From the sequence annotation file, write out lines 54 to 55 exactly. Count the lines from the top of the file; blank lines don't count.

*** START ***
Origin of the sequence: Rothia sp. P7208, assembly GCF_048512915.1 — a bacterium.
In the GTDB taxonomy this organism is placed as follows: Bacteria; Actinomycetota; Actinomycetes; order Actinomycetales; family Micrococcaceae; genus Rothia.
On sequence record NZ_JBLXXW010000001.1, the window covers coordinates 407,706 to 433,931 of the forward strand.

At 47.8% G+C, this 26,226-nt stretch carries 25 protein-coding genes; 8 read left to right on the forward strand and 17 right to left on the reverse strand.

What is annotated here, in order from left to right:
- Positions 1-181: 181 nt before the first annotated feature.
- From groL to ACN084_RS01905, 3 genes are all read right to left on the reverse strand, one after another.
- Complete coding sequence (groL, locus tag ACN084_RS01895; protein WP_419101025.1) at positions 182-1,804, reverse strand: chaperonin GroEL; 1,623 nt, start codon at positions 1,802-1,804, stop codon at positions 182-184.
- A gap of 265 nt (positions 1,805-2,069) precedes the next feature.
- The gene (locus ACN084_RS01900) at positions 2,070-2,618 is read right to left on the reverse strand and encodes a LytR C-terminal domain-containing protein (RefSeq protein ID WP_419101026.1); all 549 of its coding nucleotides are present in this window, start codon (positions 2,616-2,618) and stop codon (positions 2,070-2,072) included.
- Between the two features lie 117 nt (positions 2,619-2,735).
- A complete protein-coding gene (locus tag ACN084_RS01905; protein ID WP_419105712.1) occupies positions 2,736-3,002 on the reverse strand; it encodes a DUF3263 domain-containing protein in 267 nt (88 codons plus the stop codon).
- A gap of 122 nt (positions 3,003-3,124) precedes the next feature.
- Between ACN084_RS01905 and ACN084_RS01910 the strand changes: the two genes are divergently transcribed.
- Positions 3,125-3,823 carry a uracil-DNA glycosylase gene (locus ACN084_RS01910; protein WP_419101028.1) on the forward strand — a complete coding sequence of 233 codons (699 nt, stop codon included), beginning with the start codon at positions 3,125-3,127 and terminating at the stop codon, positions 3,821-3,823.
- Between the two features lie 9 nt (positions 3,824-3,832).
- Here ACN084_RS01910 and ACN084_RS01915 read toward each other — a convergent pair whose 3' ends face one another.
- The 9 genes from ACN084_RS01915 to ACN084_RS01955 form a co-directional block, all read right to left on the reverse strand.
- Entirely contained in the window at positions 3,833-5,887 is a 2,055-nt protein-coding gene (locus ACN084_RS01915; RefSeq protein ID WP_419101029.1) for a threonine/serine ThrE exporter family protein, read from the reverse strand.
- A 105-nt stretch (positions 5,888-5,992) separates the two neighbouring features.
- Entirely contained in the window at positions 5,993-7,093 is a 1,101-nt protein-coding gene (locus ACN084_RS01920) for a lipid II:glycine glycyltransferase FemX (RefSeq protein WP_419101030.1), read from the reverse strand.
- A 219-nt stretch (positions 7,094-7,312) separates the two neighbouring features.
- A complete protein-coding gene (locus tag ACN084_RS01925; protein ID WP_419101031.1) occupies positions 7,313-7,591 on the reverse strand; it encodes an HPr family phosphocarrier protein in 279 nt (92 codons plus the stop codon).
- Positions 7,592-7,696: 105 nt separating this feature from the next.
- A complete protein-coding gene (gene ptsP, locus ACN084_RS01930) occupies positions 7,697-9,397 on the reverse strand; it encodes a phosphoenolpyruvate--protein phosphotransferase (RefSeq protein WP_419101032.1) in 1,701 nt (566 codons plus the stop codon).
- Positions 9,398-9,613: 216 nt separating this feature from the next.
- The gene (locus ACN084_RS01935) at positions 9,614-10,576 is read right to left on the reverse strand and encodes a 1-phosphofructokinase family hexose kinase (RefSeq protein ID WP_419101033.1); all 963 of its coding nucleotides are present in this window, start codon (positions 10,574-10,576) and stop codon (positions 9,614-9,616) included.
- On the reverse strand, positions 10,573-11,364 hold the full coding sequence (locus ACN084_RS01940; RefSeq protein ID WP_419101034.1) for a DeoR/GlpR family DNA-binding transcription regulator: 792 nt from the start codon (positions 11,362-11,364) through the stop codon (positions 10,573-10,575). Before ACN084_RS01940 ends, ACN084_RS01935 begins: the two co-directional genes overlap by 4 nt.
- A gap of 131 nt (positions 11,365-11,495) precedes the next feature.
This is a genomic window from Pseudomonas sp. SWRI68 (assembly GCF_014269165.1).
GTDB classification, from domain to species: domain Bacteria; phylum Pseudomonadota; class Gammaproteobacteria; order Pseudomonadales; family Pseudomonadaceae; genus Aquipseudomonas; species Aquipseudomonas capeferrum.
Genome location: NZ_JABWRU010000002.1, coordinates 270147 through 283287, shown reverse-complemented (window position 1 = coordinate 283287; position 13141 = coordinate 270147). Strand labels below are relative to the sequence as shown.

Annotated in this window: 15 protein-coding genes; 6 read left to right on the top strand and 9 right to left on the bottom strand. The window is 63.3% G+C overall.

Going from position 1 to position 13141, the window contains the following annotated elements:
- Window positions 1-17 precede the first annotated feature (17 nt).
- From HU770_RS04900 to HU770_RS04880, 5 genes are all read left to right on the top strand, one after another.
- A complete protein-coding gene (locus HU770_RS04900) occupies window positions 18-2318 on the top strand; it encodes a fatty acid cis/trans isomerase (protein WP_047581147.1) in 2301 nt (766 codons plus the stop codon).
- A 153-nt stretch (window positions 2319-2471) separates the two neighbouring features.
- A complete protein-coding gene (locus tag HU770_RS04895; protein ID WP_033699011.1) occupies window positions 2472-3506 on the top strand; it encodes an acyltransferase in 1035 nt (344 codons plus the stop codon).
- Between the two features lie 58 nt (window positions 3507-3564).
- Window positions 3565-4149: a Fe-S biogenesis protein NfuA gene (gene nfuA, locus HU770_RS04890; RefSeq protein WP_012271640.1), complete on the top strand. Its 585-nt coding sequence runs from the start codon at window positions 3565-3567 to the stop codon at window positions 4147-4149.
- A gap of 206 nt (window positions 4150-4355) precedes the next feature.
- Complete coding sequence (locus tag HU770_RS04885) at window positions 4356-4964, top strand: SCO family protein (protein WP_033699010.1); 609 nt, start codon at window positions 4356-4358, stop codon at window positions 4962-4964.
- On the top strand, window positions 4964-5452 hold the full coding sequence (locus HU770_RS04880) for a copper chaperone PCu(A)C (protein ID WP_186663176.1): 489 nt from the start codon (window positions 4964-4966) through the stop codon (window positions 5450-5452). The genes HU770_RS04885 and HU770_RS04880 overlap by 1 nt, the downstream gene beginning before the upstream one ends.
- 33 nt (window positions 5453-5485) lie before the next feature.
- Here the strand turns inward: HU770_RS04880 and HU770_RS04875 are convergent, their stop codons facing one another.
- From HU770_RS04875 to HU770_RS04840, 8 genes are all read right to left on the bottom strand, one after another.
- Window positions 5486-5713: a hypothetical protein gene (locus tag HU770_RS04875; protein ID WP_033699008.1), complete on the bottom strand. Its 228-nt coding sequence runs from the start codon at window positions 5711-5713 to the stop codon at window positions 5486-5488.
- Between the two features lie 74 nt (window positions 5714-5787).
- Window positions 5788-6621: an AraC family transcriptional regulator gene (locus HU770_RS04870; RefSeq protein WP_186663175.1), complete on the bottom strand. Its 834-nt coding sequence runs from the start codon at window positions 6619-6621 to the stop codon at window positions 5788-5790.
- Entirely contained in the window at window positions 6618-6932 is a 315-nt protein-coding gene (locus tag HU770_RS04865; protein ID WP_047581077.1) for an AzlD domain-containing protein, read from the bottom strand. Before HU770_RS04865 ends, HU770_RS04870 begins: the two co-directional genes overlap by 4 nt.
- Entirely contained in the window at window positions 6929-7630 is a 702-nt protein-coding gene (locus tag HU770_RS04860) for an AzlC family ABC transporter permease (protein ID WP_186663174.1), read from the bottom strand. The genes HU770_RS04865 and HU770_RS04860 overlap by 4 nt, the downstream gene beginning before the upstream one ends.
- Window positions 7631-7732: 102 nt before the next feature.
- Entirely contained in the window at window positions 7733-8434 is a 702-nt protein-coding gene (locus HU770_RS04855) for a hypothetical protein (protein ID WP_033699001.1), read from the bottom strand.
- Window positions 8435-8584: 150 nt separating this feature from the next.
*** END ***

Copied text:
- Entirely contained in the window at window positions 7733-8434 is a 702-nt protein-coding gene (locus HU770_RS04855) for a hypothetical protein (protein ID WP_033699001.1), read from the bottom strand.
- Window positions 8435-8584: 150 nt separating this feature from the next.